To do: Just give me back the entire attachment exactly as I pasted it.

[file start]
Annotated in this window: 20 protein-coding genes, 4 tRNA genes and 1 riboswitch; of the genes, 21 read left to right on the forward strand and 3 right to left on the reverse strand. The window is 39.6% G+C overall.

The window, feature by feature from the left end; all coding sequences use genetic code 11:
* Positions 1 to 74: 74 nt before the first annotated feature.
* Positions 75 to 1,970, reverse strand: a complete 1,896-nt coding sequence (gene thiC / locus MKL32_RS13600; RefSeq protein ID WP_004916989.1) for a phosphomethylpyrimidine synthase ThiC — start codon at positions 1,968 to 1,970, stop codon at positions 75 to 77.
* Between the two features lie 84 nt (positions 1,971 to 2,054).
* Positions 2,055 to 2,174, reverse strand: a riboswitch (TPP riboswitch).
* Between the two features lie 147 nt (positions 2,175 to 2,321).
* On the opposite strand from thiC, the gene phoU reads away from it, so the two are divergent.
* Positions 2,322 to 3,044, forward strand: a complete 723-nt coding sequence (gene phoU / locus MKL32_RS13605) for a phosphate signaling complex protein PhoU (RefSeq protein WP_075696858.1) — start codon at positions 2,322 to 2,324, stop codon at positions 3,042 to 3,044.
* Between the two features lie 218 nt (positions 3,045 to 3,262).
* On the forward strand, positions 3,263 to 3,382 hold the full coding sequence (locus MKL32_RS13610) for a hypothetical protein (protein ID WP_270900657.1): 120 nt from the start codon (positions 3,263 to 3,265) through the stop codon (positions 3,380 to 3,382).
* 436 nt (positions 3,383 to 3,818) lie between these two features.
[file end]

Annotated in this window: 20 protein-coding genes, 4 tRNA genes and 1 riboswitch; of the genes, 21 read left to right on the forward strand and 3 right to left on the reverse strand. The window is 39.6% G+C overall.

The window, feature by feature from the left end; all coding sequences use genetic code 11:
* Positions 1 to 74: 74 nt before the first annotated feature.
* Positions 75 to 1,970, reverse strand: a complete 1,896-nt coding sequence (gene thiC / locus MKL32_RS13600; RefSeq protein ID WP_004916989.1) for a phosphomethylpyrimidine synthase ThiC — start codon at positions 1,968 to 1,970, stop codon at positions 75 to 77.
* Between the two features lie 84 nt (positions 1,971 to 2,054).
* Positions 2,055 to 2,174, reverse strand: a riboswitch (TPP riboswitch).
* Between the two features lie 147 nt (positions 2,175 to 2,321).
* On the opposite strand from thiC, the gene phoU reads away from it, so the two are divergent.
* Positions 2,322 to 3,044, forward strand: a complete 723-nt coding sequence (gene phoU / locus MKL32_RS13605) for a phosphate signaling complex protein PhoU (RefSeq protein WP_075696858.1) — start codon at positions 2,322 to 2,324, stop codon at positions 3,042 to 3,044.
* Between the two features lie 218 nt (positions 3,045 to 3,262).
* On the forward strand, positions 3,263 to 3,382 hold the full coding sequence (locus MKL32_RS13610) for a hypothetical protein (protein ID WP_270900657.1): 120 nt from the start codon (positions 3,263 to 3,265) through the stop codon (positions 3,380 to 3,382).
* 436 nt (positions 3,383 to 3,818) lie between these two features.